Shannon: Listening Generously is the first premise, the first behavior, the first commitment that you make in The Collaborative Way. Can you define what Listening Generously is compared to perhaps its opposite? A little contrast might be useful here.

Lloyd: Well, a really simple example would be the difference between listening for the value in what someone’s saying versus judging what the other person is saying. It’s not listening to someone and thinking, “Oh, that’s a bunch of nonsense. There’s nothing of value in here. Here he goes again, or here she goes again.” That would be the ungenerous way of listening, and unfortunately very typical. Then the other one would be working hard to really listen for, “Well, what is the value? After all, he or she is on our team. There must be some value.” Very few people have no value to offer, so if I really listen, can I find that value? What if we all learn to listen to each other that way? That’s the object.

Shannon: You talk about filters and things that get in the way of Listening Generously. Let’s talk about that, particularly as it relates to listening for judgment versus listening for value. We do have these filters about people, right? Can you ever really get rid of them, or can you just put them aside?

Krista: The way that we see it is, it’s really hard to actually fully get rid of filters, but what we can do is, as we start to become more aware of what filters we have in place, like a particular filter that I might have for Lloyd, or a particular filter that I might have in particular situations, then I can catch it much faster when it does arise. Then, when I see it, I can set it aside, like, “Oh, there it is.” Then set it aside, and actually bring more curiosity to help me understand.

It’s especially useful when I notice myself starting to feel really negatively impacted by something somebody says. Then easily a filter can arise of bad intent, or “She’s not for my success,” or something like that. Rather than believing that, I can actually, “Oh, wait, wait, wait. Help me understand. Was this what you were just trying to say? Because it impacted me this way.”

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For the skeptics out there, what’s the real, tangible impact that you’ve seen with Collaborative Way?

Krista: There is this misunderstanding about collaboration and harmony and airy-fairy and nice nice. Some of the biggest skeptics, actually, when taking on the practice of The Collaborative Way, are often like, “Hmm, I’m not quite sure about this thing. It feels a little touchy feely.” In one company we worked with, the actual CFO was the guy that was really resistant to taking it on because he didn’t see how these practices really forward what we’re up to, even the bottom line. They really do impact the bottom line, and he’s now one of our biggest advocates because he’s seen the difference in how it impacts the bottom line.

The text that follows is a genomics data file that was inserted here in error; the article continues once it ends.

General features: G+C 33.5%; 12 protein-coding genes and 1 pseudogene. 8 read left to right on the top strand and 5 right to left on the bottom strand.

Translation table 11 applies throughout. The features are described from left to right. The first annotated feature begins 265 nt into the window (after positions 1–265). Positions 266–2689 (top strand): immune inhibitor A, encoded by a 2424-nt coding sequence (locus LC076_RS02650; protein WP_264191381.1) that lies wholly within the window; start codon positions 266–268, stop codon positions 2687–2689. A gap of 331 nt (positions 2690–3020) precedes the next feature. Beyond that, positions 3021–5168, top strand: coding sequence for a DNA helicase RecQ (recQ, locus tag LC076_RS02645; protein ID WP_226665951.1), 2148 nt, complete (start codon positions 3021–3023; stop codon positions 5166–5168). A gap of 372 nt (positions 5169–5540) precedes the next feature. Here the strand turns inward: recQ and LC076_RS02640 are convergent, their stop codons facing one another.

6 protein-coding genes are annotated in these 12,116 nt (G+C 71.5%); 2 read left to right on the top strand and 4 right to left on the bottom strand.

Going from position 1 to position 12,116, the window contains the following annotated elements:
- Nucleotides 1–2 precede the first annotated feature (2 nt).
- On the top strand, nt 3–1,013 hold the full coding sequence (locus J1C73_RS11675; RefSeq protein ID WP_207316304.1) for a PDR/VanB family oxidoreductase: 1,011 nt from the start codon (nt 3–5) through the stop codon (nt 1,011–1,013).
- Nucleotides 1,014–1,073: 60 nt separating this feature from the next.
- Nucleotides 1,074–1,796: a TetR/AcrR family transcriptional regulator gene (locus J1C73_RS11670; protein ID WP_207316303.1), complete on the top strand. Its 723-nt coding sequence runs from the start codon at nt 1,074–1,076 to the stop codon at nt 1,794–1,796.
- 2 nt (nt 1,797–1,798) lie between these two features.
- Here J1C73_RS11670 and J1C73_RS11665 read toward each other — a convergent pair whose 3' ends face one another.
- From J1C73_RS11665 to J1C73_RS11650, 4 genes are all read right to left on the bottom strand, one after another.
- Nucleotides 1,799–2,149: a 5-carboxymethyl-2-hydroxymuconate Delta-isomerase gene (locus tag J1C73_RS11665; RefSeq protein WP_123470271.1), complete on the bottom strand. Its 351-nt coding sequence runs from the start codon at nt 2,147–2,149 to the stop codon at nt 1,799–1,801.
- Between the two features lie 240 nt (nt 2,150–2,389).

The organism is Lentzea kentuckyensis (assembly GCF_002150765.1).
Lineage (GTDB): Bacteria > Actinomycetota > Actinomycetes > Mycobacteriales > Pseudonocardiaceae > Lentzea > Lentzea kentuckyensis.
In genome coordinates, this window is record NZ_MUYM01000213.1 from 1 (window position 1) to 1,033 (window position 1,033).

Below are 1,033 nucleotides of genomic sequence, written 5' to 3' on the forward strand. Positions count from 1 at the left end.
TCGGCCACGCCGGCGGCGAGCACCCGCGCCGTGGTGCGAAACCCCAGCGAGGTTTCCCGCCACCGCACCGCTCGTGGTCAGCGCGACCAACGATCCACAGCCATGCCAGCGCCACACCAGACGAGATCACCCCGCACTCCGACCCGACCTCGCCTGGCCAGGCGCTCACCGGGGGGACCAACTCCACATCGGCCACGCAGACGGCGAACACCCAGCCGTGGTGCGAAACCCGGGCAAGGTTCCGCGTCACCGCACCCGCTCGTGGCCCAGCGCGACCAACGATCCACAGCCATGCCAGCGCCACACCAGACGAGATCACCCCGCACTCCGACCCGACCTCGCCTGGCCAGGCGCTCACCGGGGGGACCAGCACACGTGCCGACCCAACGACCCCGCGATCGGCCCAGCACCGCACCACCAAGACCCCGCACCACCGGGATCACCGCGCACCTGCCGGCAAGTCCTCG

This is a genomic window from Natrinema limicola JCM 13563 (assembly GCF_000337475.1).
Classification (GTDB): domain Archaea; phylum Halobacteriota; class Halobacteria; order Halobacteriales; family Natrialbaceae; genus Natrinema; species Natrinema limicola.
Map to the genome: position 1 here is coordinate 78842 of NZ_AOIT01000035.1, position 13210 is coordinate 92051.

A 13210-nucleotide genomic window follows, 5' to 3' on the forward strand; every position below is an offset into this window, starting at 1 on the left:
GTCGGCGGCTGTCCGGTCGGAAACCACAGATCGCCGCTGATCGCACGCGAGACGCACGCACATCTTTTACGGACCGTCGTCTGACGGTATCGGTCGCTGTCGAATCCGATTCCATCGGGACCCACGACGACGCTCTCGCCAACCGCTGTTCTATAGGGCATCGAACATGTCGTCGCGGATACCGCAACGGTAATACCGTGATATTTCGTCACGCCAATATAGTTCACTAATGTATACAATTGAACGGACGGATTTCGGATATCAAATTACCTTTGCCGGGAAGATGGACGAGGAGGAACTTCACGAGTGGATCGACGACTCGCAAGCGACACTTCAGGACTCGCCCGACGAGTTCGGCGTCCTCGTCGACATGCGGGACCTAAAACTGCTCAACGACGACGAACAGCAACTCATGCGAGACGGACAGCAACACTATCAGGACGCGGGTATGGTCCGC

Shannon: In that company, what happened?

Krista: In this company after a little over two years of taking on the practice, their revenue grew about 55%, and their profitability grew about 50%.

Then another company, they’re a boutique manufacturing company, in their first year of practicing Collaborative Way, they reported output increased by 20%, and their profits increased by almost 30%.

We can have this misunderstanding of airy-fairy, harmony, why take on these practices, but when you really look at what we’re doing together, it’s impactful.

Shannon: Thank you so much for sharing those stats because for anyone interested in those results, pay attention. I see the costs all the time of those miscommunication and miscues. It causes resentment and lack of communication. What I love is that this is a very clear, straightforward system to put in place that eliminates all of that.

The other thing I want to share, since we’re talking about results, is what some of the impacts are. There’s organizational speed and agility, which translates to results and profits. Teamwork leads to increased productivity and innovation. Then a really satisfying work environment—a satisfying work environment where people aren’t infighting. Politics is not the name of the game. They’re up to something meaningful and worthwhile. Everything I hear about the generation in the workplace now, meaningful work is so critical, but meaningful interactions as well, that fits in. That leads to employee loyalty and customer satisfaction.

Lloyd: It’s very real and tangible. Some companies, we first focus practice toward how we’re going to work together within the company, but that begins to spill out. It spills out into their families. It’s really always wonderful to hear those beautiful stories of how listening at home, and being for each other at home, has to show up with such a different kind of result. It’s so fantastic, and it starts to aim toward their customers. Then some of them even turn it into a very conscious and deliberate effort to alter how they work with their customers in their practice of the Collaborative Way.

To learn more about the five practices, listen now to Author Interview With The Collaborative Way Specialists.

Here’s to your collaborative team success!